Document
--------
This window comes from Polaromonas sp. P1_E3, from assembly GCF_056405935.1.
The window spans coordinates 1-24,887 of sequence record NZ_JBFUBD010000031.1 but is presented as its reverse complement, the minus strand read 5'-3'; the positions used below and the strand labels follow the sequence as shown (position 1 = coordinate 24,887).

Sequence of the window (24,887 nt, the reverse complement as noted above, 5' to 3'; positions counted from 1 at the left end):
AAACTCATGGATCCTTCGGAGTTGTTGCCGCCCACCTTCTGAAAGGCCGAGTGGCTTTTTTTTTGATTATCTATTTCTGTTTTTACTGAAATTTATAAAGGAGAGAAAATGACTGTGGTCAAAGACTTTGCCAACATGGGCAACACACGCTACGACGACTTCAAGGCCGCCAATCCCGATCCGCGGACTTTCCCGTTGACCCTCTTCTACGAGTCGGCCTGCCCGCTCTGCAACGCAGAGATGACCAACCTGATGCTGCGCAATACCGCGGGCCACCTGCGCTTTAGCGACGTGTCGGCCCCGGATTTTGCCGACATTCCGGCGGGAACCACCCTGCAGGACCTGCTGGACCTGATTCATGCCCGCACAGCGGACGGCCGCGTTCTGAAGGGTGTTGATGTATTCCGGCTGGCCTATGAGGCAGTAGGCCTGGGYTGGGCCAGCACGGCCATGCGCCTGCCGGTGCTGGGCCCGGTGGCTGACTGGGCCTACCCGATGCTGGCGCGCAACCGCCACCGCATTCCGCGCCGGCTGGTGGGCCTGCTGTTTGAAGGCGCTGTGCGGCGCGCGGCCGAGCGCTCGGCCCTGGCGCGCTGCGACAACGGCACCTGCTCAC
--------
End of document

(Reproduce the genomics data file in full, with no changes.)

This window comes from Polaromonas sp. P1_E3, from assembly GCF_056405935.1.
The window spans coordinates 1-24,887 of sequence record NZ_JBFUBD010000031.1 but is presented as its reverse complement, the minus strand read 5'-3'; the positions used below and the strand labels follow the sequence as shown (position 1 = coordinate 24,887).

Sequence of the window (24,887 nt, the reverse complement as noted above, 5' to 3'; positions counted from 1 at the left end):
AAACTCATGGATCCTTCGGAGTTGTTGCCGCCCACCTTCTGAAAGGCCGAGTGGCTTTTTTTTTGATTATCTATTTCTGTTTTTACTGAAATTTATAAAGGAGAGAAAATGACTGTGGTCAAAGACTTTGCCAACATGGGCAACACACGCTACGACGACTTCAAGGCCGCCAATCCCGATCCGCGGACTTTCCCGTTGACCCTCTTCTACGAGTCGGCCTGCCCGCTCTGCAACGCAGAGATGACCAACCTGATGCTGCGCAATACCGCGGGCCACCTGCGCTTTAGCGACGTGTCGGCCCCGGATTTTGCCGACATTCCGGCGGGAACCACCCTGCAGGACCTGCTGGACCTGATTCATGCCCGCACAGCGGACGGCCGCGTTCTGAAGGGTGTTGATGTATTCCGGCTGGCCTATGAGGCAGTAGGCCTGGGYTGGGCCAGCACGGCCATGCGCCTGCCGGTGCTGGGCCCGGTGGCTGACTGGGCCTACCCGATGCTGGCGCGCAACCGCCACCGCATTCCGCGCCGGCTGGTGGGCCTGCTGTTTGAAGGCGCTGTGCGGCGCGCGGCCGAGCGCTCGGCCCTGGCGCGCTGCGACAACGGCACCTGCTCAC